Sheriff in Eastern Washington says he won’t enforce stay-at-home order

FRANKLIN COUNTY, Wash. — The Sheriff of Franklin County, which is located in Eastern Washington, says he will not enforce Gov. Jay Inslee’s stay-at-home order.

Franklin County Sheriff J.D. Raymond sent a letter to community members and local businesses in which ex said he “does believe that COVID-19 is real and needs to be dealt with appropriately.”

“I believe that social distancing and taking appropriate and proper steps to slow the spread of the virus and control its transmission is important,” Raymond said.

But Raymond, who has been sheriff for six years in the county of about 95,000 people, the biggest city of which is Pasco, also said he believes that adults are capable of policing themselves.

>> Lakewood’s mayor behind inaccurate social media post critical of Inslee and coronavirus shutdown

“We understand how to social distance, how to wear a mask when appropriate, how to wash our hands and surfaces,” Raymond said.

Through Sunday, the Washington State Department of Health has reported four deaths among 198 confirmed COVID-19 cases in Franklin County.

Raymond said he thinks the businesses and places of worship in the county can reopen while still employing the same practices that “essential” businesses have implemented.

“This intrudes on our right to life, liberty and the pursuit of happiness; and neither I nor my office will enforce any arrests or fines regarding the operation of privately-owned businesses,” Raymond said.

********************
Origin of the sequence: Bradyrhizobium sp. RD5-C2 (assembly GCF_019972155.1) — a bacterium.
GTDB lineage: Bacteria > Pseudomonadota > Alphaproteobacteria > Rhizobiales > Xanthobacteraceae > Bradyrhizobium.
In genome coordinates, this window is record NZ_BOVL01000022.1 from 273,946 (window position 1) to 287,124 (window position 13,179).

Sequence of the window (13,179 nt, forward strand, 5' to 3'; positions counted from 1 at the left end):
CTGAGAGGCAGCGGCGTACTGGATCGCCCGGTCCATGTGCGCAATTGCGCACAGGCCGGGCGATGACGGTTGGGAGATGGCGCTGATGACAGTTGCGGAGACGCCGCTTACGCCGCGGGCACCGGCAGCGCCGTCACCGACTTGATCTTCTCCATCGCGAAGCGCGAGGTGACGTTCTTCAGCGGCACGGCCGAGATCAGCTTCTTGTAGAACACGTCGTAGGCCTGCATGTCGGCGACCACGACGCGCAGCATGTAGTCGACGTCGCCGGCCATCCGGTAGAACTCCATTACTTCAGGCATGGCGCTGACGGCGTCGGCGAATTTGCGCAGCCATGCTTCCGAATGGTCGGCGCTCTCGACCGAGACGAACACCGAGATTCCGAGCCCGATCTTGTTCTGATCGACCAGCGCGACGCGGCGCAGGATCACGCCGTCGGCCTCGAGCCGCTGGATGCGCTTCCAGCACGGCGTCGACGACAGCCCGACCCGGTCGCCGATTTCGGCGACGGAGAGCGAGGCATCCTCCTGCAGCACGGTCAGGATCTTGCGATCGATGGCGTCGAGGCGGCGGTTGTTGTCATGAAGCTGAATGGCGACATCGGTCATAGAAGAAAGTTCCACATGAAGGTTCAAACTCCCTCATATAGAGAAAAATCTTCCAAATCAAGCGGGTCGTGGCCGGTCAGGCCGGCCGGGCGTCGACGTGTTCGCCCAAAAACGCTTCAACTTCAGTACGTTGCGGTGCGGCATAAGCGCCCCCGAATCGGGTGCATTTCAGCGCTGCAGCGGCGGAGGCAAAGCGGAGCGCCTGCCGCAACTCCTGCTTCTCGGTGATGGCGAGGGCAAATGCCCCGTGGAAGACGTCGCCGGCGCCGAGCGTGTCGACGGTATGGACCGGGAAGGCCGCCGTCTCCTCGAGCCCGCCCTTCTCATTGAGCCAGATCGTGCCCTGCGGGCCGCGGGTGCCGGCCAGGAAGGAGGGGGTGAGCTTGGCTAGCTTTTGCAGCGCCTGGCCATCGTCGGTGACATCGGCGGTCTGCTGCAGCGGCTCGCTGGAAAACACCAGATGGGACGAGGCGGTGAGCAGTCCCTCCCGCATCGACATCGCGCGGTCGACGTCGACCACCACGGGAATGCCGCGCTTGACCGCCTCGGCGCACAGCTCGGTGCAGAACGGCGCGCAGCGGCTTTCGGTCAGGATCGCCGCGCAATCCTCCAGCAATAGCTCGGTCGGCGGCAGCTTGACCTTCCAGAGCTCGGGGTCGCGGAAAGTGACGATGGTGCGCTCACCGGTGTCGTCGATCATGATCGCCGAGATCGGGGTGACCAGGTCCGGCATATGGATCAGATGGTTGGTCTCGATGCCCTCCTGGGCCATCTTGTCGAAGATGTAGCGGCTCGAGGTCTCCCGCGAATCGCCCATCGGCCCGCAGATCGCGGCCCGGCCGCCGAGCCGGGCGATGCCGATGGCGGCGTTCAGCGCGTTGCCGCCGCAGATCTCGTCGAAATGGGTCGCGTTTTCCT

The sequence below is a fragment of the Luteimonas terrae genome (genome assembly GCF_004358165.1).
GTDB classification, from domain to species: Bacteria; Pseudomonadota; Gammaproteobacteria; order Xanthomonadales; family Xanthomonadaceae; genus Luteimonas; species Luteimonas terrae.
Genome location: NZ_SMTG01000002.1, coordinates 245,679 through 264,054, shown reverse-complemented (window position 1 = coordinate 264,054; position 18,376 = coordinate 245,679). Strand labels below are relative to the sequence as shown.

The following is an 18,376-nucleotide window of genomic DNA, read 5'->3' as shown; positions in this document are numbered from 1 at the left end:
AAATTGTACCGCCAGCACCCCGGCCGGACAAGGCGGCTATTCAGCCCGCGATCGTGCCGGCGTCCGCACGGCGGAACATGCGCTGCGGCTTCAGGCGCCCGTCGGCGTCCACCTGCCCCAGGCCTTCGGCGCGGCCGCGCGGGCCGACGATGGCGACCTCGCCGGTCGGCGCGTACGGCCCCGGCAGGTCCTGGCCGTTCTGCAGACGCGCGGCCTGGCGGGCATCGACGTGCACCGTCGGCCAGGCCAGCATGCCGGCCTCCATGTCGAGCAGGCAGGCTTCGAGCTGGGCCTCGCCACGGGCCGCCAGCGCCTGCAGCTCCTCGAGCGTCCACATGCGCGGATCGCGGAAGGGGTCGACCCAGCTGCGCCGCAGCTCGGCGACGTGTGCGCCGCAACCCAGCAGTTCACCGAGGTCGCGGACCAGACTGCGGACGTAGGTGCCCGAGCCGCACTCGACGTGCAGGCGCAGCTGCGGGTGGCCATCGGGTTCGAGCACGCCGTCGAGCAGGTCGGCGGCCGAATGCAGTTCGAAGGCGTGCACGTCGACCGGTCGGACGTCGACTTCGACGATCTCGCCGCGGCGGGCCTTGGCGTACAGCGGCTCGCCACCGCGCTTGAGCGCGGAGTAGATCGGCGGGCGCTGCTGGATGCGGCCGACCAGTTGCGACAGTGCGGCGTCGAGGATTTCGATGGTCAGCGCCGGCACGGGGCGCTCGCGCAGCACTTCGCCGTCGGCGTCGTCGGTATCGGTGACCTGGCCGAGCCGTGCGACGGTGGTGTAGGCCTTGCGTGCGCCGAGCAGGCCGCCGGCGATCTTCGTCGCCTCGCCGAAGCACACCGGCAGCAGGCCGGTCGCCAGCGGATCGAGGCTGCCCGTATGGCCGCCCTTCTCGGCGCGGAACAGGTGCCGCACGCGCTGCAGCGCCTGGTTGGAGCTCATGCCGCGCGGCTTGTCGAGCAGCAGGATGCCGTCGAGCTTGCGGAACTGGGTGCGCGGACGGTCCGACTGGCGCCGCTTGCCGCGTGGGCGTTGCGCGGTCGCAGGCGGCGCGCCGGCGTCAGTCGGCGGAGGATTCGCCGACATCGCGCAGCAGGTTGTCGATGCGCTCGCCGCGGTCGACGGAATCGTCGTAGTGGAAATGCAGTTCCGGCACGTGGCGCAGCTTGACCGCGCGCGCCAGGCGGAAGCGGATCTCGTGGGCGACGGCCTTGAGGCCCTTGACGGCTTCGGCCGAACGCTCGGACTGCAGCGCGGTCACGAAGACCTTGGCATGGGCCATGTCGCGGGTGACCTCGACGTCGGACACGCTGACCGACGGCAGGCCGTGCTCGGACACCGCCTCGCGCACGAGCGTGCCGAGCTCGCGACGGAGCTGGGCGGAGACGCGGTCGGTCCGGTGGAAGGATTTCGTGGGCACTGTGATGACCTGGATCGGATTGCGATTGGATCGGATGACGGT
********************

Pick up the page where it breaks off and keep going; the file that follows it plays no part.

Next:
>> Who’s working, what businesses are open during stay-at-home order

Inslee’s stay at home order is currently set to run through May 4, but the governor has said it could be extended.

Raymond said Inslee “has no plan in place for sustaining our economy,” adding that Inslee is “creating an economic crisis.”

Raymond’s letter comes as pressure continues to grow on officials to reopen the state economy. Thousands gathered in Olympia on Sunday to protest Gov. Inslee’s stay-at-home order.

Inslee has acknowledged the pressure to reopen the economy, but said his order is not about politics and that crowd counts and speeches “won’t determine our course.”

The pressure to reopen Washington also comes as some states have already begun easing restrictions.

Gov. Brian Kemp, of Georgia, announced Monday what he called limited, sensible steps forward to reopening the state for business. His new order will allow gyms, fitness centers, bowling alleys and other businesses to reopen by Friday as long as they comply with social distancing requirements. By Monday, movie theaters may resume selling tickets and restaurants limited to takeout orders can go back to limited dine-in service.

Gov. Bill Lee, of Tennessee, also announced that businesses across the majority of the state will begin reopening as early as next week. He said his mandatory safer-at-home order will expire on April 30, which will pave the way for 89 out of the state’s 95 counties to begin opening businesses.

Information from The Associated Press is included in this report.